Ashurbanipal, the last great king (reigned 668–27 bc) of the ancient Assyrian Empire, centered in what is today northern Iraq. In the previous century the Assyrians had overrun the northern part of Israel and invested, but did not take, Jerusalem, to the south—a conquest achieved in the next century by the Chaldeans, under Nebuchadnezzar II, with whom President Saddam Hussein has famously identified himself. . . . Our lead article, by one of the most prominent American specialists on Southwest Asia, examines the elements that are likely to shape Iraq after the Hussein regime—which seems likely to be destroyed as well, and with even greater suddenness.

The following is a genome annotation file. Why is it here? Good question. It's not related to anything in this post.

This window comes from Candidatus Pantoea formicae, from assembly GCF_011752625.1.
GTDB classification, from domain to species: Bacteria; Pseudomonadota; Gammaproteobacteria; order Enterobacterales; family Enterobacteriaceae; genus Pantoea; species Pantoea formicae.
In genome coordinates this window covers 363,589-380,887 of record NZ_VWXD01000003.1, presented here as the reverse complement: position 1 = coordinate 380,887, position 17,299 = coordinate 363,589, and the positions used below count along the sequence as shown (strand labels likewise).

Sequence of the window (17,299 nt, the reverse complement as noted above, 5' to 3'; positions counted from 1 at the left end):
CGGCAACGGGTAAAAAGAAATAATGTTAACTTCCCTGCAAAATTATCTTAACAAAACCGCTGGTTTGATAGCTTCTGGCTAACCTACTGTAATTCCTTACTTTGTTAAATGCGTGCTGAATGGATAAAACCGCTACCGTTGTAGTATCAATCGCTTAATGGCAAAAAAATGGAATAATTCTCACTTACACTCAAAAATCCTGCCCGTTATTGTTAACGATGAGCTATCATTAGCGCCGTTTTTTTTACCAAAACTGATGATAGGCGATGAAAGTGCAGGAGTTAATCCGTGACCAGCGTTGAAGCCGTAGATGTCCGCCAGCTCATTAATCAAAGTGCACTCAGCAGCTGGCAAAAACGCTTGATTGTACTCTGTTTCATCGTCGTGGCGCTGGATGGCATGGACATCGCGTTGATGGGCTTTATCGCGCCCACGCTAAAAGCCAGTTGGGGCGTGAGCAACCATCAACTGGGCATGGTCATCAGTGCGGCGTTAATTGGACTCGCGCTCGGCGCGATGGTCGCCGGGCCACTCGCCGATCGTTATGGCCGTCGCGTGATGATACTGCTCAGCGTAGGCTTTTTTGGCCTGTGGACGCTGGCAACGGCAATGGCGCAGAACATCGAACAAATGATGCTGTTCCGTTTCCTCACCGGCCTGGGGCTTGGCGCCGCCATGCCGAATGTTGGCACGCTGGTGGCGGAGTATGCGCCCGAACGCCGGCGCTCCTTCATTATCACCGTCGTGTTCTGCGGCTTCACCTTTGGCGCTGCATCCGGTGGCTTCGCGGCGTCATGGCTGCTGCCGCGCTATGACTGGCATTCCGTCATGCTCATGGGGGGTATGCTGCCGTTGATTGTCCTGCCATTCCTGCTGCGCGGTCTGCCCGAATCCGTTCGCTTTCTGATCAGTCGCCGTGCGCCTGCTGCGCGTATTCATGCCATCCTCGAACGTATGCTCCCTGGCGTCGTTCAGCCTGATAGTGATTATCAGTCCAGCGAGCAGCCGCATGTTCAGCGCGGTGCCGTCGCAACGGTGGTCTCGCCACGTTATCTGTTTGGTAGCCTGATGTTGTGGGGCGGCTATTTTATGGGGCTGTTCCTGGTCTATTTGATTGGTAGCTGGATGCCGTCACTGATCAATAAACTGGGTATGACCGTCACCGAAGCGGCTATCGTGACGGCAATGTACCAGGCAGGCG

Our cover is a detail of a bas-relief hunting scene, c. 645 bc (now in the British Museum), from Ashurbanipal’s palace in Nineveh. As was apparently characteristic of Assyrian wall-mounted reliefs of the era, it was originally painted; traces of pigment are still detectable.